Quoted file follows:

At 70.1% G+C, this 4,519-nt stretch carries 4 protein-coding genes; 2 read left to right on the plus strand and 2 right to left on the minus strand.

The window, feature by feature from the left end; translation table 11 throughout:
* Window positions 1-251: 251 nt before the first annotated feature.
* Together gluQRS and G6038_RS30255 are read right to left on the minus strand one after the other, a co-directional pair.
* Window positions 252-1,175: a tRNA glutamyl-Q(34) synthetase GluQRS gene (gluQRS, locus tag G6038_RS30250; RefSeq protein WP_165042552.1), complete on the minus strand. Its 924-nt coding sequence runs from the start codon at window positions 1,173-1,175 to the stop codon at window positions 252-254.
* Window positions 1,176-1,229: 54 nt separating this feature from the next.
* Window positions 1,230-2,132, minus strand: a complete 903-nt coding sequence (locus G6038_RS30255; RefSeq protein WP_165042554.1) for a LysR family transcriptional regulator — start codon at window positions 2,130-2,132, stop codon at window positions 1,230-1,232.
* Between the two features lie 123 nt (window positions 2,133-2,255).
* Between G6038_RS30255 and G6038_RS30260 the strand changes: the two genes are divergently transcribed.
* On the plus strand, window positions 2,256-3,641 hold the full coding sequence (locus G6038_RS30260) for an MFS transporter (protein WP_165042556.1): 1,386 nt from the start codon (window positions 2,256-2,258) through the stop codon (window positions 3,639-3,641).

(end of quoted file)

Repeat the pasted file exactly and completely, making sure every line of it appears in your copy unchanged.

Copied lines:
At 70.1% G+C, this 4,519-nt stretch carries 4 protein-coding genes; 2 read left to right on the plus strand and 2 right to left on the minus strand.

The window, feature by feature from the left end; translation table 11 throughout:
* Window positions 1-251: 251 nt before the first annotated feature.
* Together gluQRS and G6038_RS30255 are read right to left on the minus strand one after the other, a co-directional pair.
* Window positions 252-1,175: a tRNA glutamyl-Q(34) synthetase GluQRS gene (gluQRS, locus tag G6038_RS30250; RefSeq protein WP_165042552.1), complete on the minus strand. Its 924-nt coding sequence runs from the start codon at window positions 1,173-1,175 to the stop codon at window positions 252-254.
* Window positions 1,176-1,229: 54 nt separating this feature from the next.
* Window positions 1,230-2,132, minus strand: a complete 903-nt coding sequence (locus G6038_RS30255; RefSeq protein WP_165042554.1) for a LysR family transcriptional regulator — start codon at window positions 2,130-2,132, stop codon at window positions 1,230-1,232.
* Between the two features lie 123 nt (window positions 2,133-2,255).
* Between G6038_RS30255 and G6038_RS30260 the strand changes: the two genes are divergently transcribed.
* On the plus strand, window positions 2,256-3,641 hold the full coding sequence (locus G6038_RS30260) for an MFS transporter (protein WP_165042556.1): 1,386 nt from the start codon (window positions 2,256-2,258) through the stop codon (window positions 3,639-3,641).